Foreign-language films stormed the big Oscar categories this year. How come?
The first happy surprise of the Academy Award nominations arrived with the first category unveiled Tuesday morning, when Marina de Tavira, a 44-year-old veteran of the Mexican stage and screen, received a supporting actress nod for “Roma.”
De Tavira’s nomination was a telling one. It wasn’t just the quality of the performance that made the news so welcome, although it certainly bears mentioning: As Sofía, the soon-to-be-divorced wife and mother who commands the house but not the dramatic focus of Alfonso Cuarón’s luminous film, De Tavira has the tricky task of piecing together an emotionally complex character within the margins of a panorama. Given how few non-English-language performances tend to land on Oscar’s radar, it took a discerning eye for voters from the Academy of Motion Picture Arts and Sciences to single out her fiercely compassionate work. (A tide of critical adulation for “Roma” and a well-run Netflix campaign didn’t hurt.)
With De Tavira’s name already announced, it was altogether less surprising — though no less welcome — to see Yalitza Aparicio earn a lead actress nomination for “Roma”: If a star was born this year, it was surely when the 24-year-old Oaxacan schoolteacher made her screen debut. All of which speaks to the industry’s widespread admiration for “Roma,” a deliberately paced black-and-white drama featuring Spanish and Mixtec dialogue.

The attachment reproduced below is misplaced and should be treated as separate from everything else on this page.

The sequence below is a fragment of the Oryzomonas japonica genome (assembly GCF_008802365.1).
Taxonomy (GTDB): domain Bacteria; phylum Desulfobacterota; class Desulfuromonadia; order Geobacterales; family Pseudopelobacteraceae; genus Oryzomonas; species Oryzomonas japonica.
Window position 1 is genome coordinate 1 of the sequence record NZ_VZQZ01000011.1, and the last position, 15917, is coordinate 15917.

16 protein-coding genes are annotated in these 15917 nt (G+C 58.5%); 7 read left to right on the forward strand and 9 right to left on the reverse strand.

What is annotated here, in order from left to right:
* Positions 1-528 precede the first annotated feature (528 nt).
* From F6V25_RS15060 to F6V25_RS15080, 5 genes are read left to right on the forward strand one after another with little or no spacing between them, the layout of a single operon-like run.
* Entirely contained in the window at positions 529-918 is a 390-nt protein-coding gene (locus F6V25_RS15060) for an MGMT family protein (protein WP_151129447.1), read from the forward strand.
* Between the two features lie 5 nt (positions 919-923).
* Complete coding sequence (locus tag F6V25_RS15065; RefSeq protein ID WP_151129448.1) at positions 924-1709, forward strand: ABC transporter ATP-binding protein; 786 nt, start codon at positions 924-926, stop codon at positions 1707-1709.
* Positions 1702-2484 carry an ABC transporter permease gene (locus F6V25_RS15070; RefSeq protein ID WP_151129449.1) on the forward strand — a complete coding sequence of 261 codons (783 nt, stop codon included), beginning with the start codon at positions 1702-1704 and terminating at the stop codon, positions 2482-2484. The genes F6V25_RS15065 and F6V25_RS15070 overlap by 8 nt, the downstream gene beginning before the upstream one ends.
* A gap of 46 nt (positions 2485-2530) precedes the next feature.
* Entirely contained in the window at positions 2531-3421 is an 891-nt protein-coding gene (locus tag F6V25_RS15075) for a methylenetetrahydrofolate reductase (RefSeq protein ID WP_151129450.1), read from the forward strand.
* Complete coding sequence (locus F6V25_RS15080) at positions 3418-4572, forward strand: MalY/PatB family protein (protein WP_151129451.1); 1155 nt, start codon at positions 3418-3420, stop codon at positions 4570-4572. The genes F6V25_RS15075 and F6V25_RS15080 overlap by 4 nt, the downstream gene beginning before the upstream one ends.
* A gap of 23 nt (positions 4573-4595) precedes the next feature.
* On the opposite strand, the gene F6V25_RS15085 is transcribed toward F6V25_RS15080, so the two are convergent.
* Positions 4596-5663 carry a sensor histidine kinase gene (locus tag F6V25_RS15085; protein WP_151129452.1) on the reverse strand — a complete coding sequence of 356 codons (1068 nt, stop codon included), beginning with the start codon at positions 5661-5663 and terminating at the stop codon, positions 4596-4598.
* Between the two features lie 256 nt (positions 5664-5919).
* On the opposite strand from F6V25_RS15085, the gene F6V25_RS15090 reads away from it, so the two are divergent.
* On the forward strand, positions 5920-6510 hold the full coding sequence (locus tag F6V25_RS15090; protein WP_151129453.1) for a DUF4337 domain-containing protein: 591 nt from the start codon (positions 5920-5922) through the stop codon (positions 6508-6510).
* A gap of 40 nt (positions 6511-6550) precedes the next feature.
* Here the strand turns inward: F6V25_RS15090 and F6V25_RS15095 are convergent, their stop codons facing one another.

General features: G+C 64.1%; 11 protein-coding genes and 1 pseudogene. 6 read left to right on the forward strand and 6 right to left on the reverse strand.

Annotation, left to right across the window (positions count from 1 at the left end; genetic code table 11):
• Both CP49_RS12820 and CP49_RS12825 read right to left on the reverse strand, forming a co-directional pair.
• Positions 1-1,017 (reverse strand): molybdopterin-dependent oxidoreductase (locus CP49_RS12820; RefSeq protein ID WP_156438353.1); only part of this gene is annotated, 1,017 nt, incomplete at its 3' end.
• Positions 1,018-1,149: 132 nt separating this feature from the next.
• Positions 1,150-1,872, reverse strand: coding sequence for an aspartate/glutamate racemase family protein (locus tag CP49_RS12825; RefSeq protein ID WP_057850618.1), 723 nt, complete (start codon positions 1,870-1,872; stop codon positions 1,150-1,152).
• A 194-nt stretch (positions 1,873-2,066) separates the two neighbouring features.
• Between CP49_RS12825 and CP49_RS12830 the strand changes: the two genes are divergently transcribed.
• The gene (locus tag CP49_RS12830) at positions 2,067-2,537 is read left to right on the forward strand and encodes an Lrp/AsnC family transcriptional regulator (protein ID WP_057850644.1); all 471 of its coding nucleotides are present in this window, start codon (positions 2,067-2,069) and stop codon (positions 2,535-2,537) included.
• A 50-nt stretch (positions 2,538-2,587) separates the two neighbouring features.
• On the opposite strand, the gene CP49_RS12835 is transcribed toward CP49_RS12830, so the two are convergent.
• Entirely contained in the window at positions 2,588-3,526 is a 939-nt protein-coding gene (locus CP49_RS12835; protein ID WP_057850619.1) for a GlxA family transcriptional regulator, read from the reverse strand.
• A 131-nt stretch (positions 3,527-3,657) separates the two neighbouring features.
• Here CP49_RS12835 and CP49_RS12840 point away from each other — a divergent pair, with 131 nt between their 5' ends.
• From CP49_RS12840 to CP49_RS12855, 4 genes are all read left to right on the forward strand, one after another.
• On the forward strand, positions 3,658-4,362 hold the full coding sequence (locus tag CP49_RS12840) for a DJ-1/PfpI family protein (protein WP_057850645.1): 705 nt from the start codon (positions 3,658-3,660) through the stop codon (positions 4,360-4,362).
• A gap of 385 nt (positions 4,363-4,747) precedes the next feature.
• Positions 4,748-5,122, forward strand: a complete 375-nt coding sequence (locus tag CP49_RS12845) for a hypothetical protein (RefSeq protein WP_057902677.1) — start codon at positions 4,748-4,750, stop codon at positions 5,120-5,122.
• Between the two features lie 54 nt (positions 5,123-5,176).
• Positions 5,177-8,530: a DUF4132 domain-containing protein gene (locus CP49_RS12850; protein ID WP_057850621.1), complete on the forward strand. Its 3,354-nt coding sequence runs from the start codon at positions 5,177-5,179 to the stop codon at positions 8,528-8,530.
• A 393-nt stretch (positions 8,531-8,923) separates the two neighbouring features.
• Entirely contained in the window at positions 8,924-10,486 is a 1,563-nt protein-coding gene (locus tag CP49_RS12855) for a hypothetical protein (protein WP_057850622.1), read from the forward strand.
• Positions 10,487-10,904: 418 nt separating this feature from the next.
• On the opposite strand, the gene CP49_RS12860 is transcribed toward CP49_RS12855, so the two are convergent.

It’s tempting to attribute the many nods for “Roma” to the support it got from Netflix, the entertainment powerhouse hungry for its first best picture nomination. But “Roma” was just one of many foreign-language films to figure prominently in the academy’s main categories this year, a trend that may just as well stem from its recent and ongoing push to diversify its ranks. The academy invited nearly 1,000 new members to join last year, hailing from 59 countries.
While Cuarón received a director nomination as expected, for example, he was joined by Pawel Pawlikowski for another black-and-white picture, the moody Polish romance “Cold War.” (Pawlikowski previously directed “Ida,” which won the Oscar for foreign-language film in 2015.)
These nods make 2019 the first time two entirely non-English-language films have earned directing nominations since 1976, when Ingmar Bergman (“Face to Face”) and Lina Wertmüller (“Seven Beauties”) made the cut.
And 2019 marks the first time that three of the five cinematography nominations have gone to non-English-language pictures: “Roma” (shot by Cuarón) and “Cold War” (shot by Lukasz Zal) were both recognized for their distinct monochrome palettes, while the veteran American cinematographer Caleb Deschanel earned his sixth nomination for his ravishing color photography on “Never Look Away,” an absorbing historical drama from Germany’s Florian Henckel von Donnersmarck (“The Lives of Others”).
Not to be forgotten in the animated feature category was “Mirai,” a gorgeously intimate tale of family ties from Japanese writer-director Mamoru Hosoda that will face off with big-studio releases like “Incredibles 2” and “Spider-Man: Into the Spider-Verse.”